Feature

Black patients miss out on promising cancer drugs


 

This story was co-published with Stat.

It’s a promising new drug for multiple myeloma, one of the most savage blood cancers. Called Ninlaro (ixazomib), it can be taken as a pill, sparing patients painful injections or cumbersome IV treatments. In a video sponsored by the manufacturer, Takeda Pharmaceutical, one patient even hailed Ninlaro as “my savior.”

The U.S. Food and Drug Administration approved it in 2015 after patients in a clinical trial gained an average of 6 months without their cancer spreading. That trial, though, had a major shortcoming: its racial composition. One out of five people diagnosed with multiple myeloma in the United States is black, and African Americans are more than twice as likely as white Americans to be diagnosed with the blood cancer.

Yet, of the 722 participants in the trial, only 13 – or 1.8% – were black.

The scarcity of black patients in Ninlaro’s testing left unanswered the vital question of whether the drug would work equally well for them. “Meaningful differences may exist” in how multiple myeloma affects black patients, what symptoms they experience, and how they respond to medications, FDA scientists wrote in a 2017 journal article.

The racial disparity in the Ninlaro study isn’t unusual. Reflecting the reluctance of the FDA to force drugmakers to enroll more minority patients, and the failure of most manufacturers to do so voluntarily, stark underrepresentation of blacks is widespread in clinical trials for cancer drugs, even when the type of cancer disproportionately affects them. A ProPublica analysis of data recently made public by the FDA found that in trials for 24 of the 31 cancer drugs approved since 2015, fewer than 5% of the patients were black. African Americans make up 13.4% of the U.S. population.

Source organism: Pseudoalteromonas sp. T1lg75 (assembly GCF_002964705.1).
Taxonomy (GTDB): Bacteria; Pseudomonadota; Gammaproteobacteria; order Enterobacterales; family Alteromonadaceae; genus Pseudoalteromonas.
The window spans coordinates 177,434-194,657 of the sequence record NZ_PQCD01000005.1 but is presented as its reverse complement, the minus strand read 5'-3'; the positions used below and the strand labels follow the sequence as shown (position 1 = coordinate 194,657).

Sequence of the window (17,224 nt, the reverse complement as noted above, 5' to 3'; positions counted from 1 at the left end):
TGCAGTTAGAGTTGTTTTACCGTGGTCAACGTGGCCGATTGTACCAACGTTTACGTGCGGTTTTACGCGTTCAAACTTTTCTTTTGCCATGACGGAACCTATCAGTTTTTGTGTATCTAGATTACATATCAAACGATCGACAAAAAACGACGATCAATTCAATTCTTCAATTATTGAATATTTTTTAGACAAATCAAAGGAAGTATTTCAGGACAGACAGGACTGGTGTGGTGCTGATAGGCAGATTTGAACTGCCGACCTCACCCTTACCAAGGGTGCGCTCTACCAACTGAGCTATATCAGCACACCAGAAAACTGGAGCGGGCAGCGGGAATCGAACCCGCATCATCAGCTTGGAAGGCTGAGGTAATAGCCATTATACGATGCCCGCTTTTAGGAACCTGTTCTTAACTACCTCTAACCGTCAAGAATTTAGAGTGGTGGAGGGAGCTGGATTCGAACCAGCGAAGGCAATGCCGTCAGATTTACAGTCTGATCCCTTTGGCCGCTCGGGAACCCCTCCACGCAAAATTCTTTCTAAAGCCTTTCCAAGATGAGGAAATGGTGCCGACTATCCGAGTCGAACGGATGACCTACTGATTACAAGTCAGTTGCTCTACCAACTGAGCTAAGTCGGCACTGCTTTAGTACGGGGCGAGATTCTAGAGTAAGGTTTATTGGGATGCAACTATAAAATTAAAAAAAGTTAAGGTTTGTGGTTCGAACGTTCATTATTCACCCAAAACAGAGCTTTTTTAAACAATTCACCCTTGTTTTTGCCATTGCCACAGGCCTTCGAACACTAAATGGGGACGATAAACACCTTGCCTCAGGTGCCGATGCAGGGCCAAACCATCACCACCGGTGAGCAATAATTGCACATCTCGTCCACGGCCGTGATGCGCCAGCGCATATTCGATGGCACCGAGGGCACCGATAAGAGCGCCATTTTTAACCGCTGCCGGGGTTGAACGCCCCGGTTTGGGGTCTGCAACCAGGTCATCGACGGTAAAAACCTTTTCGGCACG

As a result, desperately ill black patients who have exhausted other treatment options aren’t getting early access to experimental drugs that could extend their life spans or improve their quality of life. While unapproved treatments also carry a risk of setbacks or side effects, new cancer drugs have dramatically shifted outcomes for some patients.

Recently approved lung cancer treatments are “revolutionary,” said Karen Kelly, MD, associate director for research at UC Davis Comprehensive Cancer Center. Even in the first phase of clinical testing, which is aimed at making sure a drug is safe, 20% of cancer patients now see their tumors shrink or disappear, up from 5% in the early 1990s, Dr. Kelly said.

Kashif Ali, MD, research head at Maryland Oncology Hematology, has spent 7 years recruiting patients for about 30 cancer and blood disease trials a year. He said he’s often seen minorities, including African Americans, miss out on trials because of financial hurdles, logistical challenges, and their lingering distrust of the medical community because of a history of being victimized by medical experimentation.

“They’re potentially losing out on life-extending opportunities because it’s one more option they no longer have,” Dr. Ali said. “Especially when patients are in advanced stages of cancer, treatments are like stepping-stones: When one stops working, you move on to the next.”

Not joining a trial can mean “you’ve lost life expectancy,” he said.

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